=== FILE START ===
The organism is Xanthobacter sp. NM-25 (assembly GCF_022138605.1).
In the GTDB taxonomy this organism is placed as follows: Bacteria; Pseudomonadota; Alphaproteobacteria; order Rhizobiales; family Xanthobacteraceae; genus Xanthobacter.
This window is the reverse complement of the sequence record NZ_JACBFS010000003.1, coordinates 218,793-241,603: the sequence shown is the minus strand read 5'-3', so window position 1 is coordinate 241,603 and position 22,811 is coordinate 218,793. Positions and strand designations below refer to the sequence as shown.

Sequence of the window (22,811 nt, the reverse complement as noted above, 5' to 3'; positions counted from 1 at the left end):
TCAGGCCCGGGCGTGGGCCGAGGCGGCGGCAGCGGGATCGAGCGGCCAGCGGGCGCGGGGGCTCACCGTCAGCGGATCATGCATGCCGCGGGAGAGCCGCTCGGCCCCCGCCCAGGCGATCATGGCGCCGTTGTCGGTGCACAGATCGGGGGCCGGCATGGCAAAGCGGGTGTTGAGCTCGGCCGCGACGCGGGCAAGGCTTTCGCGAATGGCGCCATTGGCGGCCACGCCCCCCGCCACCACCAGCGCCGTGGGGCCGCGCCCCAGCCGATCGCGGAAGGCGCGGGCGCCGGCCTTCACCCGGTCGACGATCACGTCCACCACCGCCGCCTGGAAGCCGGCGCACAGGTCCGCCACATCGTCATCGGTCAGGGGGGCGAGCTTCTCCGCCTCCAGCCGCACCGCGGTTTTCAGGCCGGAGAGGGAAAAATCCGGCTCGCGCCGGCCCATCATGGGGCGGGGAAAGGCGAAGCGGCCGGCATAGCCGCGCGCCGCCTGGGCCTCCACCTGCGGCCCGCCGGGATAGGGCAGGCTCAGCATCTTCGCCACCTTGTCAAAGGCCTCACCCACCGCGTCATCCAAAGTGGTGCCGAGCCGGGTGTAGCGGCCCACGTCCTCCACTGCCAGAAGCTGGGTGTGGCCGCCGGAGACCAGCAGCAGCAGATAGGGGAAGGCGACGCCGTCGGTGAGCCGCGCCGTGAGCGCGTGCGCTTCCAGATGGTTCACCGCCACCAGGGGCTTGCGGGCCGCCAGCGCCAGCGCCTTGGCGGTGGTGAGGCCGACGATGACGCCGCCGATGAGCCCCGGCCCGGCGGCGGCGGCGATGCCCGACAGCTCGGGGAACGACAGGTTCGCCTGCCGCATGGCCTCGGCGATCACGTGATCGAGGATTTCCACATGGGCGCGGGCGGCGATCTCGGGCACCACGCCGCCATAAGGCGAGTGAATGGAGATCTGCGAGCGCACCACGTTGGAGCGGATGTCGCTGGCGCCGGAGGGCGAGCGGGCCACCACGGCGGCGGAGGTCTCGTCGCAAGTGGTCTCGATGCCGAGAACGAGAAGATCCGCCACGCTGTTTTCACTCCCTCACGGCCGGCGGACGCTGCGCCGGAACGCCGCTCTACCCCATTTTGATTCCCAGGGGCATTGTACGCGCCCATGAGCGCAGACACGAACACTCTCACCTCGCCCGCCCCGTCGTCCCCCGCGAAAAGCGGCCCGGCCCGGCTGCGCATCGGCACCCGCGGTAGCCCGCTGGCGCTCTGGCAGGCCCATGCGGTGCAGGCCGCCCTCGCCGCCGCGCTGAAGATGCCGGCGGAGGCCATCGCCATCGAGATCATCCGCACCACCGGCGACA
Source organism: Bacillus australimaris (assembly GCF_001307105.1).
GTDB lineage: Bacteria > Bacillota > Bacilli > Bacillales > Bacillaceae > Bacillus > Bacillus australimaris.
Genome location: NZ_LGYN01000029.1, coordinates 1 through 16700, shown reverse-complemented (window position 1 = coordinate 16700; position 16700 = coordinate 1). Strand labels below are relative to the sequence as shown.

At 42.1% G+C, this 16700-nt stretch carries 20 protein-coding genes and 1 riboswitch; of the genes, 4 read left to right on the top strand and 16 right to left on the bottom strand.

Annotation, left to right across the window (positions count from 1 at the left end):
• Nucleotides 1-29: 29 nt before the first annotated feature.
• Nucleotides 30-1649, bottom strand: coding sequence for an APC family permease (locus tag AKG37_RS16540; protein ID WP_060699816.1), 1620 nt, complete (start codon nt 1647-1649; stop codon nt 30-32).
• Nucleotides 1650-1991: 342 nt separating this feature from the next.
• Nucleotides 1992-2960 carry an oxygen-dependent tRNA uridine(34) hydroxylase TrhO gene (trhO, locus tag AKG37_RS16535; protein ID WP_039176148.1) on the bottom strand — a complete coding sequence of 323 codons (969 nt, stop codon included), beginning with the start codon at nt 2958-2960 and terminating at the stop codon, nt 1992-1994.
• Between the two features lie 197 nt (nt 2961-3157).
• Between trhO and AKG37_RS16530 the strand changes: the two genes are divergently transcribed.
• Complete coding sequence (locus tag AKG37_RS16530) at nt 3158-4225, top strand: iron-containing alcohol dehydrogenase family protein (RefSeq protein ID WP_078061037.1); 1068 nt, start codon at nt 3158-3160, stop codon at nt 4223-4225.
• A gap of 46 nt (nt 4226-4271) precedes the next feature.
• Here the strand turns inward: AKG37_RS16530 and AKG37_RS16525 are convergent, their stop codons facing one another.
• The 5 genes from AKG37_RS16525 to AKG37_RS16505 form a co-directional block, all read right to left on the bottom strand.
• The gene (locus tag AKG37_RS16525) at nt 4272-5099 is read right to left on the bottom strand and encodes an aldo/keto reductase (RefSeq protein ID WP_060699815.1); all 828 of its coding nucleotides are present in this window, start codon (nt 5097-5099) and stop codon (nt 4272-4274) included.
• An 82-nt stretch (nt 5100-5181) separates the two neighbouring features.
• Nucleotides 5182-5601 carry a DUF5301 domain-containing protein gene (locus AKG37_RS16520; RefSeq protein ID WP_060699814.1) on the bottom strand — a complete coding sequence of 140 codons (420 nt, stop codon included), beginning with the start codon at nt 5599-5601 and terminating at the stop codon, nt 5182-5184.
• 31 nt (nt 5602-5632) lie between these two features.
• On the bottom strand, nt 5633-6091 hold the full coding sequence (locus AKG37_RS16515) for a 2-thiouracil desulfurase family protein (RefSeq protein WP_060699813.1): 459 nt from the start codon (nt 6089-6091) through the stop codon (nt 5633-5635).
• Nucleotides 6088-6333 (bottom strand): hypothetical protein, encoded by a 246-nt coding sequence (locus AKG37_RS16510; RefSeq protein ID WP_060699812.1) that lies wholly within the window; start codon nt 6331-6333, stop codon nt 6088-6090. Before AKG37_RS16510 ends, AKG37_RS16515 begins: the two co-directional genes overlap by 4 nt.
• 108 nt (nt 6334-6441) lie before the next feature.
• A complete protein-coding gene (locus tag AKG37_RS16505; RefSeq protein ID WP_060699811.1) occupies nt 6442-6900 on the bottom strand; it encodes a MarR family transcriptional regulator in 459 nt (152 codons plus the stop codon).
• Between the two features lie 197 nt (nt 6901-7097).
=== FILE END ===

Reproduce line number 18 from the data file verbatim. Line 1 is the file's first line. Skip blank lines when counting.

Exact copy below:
• A gap of 46 nt (nt 4226-4271) precedes the next feature.